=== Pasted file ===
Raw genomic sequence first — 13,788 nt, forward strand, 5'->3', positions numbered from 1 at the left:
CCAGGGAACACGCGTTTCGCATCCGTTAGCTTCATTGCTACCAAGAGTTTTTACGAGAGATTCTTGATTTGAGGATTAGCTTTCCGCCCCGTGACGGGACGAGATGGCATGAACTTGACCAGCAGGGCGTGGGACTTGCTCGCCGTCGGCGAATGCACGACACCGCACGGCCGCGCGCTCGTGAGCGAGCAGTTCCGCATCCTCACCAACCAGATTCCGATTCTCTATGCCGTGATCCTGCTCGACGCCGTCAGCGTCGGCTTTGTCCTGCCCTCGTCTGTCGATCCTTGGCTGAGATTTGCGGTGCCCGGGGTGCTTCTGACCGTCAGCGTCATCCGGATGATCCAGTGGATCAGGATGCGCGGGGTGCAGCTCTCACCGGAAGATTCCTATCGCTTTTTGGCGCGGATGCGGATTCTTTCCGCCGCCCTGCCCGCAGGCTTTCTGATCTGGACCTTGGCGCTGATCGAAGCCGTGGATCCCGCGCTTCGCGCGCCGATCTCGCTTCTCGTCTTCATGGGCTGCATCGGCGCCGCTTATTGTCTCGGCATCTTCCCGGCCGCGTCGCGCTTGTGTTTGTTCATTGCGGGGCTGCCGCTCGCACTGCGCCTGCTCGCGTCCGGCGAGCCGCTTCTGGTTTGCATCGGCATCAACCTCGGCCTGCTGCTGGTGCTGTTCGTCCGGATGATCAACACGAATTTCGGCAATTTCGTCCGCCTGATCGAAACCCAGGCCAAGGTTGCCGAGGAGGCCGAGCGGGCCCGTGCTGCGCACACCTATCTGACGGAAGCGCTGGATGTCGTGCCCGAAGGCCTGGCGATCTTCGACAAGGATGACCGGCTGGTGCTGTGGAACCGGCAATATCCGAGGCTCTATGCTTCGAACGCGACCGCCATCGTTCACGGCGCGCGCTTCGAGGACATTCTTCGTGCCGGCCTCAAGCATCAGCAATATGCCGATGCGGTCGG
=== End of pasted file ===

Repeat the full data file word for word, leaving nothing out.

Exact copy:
Raw genomic sequence first — 13,788 nt, forward strand, 5'->3', positions numbered from 1 at the left:
CCAGGGAACACGCGTTTCGCATCCGTTAGCTTCATTGCTACCAAGAGTTTTTACGAGAGATTCTTGATTTGAGGATTAGCTTTCCGCCCCGTGACGGGACGAGATGGCATGAACTTGACCAGCAGGGCGTGGGACTTGCTCGCCGTCGGCGAATGCACGACACCGCACGGCCGCGCGCTCGTGAGCGAGCAGTTCCGCATCCTCACCAACCAGATTCCGATTCTCTATGCCGTGATCCTGCTCGACGCCGTCAGCGTCGGCTTTGTCCTGCCCTCGTCTGTCGATCCTTGGCTGAGATTTGCGGTGCCCGGGGTGCTTCTGACCGTCAGCGTCATCCGGATGATCCAGTGGATCAGGATGCGCGGGGTGCAGCTCTCACCGGAAGATTCCTATCGCTTTTTGGCGCGGATGCGGATTCTTTCCGCCGCCCTGCCCGCAGGCTTTCTGATCTGGACCTTGGCGCTGATCGAAGCCGTGGATCCCGCGCTTCGCGCGCCGATCTCGCTTCTCGTCTTCATGGGCTGCATCGGCGCCGCTTATTGTCTCGGCATCTTCCCGGCCGCGTCGCGCTTGTGTTTGTTCATTGCGGGGCTGCCGCTCGCACTGCGCCTGCTCGCGTCCGGCGAGCCGCTTCTGGTTTGCATCGGCATCAACCTCGGCCTGCTGCTGGTGCTGTTCGTCCGGATGATCAACACGAATTTCGGCAATTTCGTCCGCCTGATCGAAACCCAGGCCAAGGTTGCCGAGGAGGCCGAGCGGGCCCGTGCTGCGCACACCTATCTGACGGAAGCGCTGGATGTCGTGCCCGAAGGCCTGGCGATCTTCGACAAGGATGACCGGCTGGTGCTGTGGAACCGGCAATATCCGAGGCTCTATGCTTCGAACGCGACCGCCATCGTTCACGGCGCGCGCTTCGAGGACATTCTTCGTGCCGGCCTCAAGCATCAGCAATATGCCGATGCGGTCGG